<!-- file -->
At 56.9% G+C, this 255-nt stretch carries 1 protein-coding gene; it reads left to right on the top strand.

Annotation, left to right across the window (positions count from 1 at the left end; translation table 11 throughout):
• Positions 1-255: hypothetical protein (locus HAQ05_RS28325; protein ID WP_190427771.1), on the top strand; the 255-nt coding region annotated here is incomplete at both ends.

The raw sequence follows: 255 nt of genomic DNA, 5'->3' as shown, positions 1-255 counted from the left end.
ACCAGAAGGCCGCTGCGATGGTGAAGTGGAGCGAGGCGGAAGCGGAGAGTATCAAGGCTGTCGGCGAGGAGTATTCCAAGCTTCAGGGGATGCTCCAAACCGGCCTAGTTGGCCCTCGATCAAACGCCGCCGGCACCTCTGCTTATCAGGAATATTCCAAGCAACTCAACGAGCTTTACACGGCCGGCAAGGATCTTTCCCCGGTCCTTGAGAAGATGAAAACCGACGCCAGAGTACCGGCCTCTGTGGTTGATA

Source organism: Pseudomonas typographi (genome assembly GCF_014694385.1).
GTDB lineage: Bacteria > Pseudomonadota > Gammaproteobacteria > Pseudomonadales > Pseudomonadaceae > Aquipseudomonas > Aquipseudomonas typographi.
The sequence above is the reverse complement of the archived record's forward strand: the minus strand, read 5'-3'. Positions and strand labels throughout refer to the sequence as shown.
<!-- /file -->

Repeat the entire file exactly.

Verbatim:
At 56.9% G+C, this 255-nt stretch carries 1 protein-coding gene; it reads left to right on the top strand.

Annotation, left to right across the window (positions count from 1 at the left end; translation table 11 throughout):
• Positions 1-255: hypothetical protein (locus HAQ05_RS28325; protein ID WP_190427771.1), on the top strand; the 255-nt coding region annotated here is incomplete at both ends.

The raw sequence follows: 255 nt of genomic DNA, 5'->3' as shown, positions 1-255 counted from the left end.
ACCAGAAGGCCGCTGCGATGGTGAAGTGGAGCGAGGCGGAAGCGGAGAGTATCAAGGCTGTCGGCGAGGAGTATTCCAAGCTTCAGGGGATGCTCCAAACCGGCCTAGTTGGCCCTCGATCAAACGCCGCCGGCACCTCTGCTTATCAGGAATATTCCAAGCAACTCAACGAGCTTTACACGGCCGGCAAGGATCTTTCCCCGGTCCTTGAGAAGATGAAAACCGACGCCAGAGTACCGGCCTCTGTGGTTGATA

Source organism: Pseudomonas typographi (genome assembly GCF_014694385.1).
GTDB lineage: Bacteria > Pseudomonadota > Gammaproteobacteria > Pseudomonadales > Pseudomonadaceae > Aquipseudomonas > Aquipseudomonas typographi.
The sequence above is the reverse complement of the archived record's forward strand: the minus strand, read 5'-3'. Positions and strand labels throughout refer to the sequence as shown.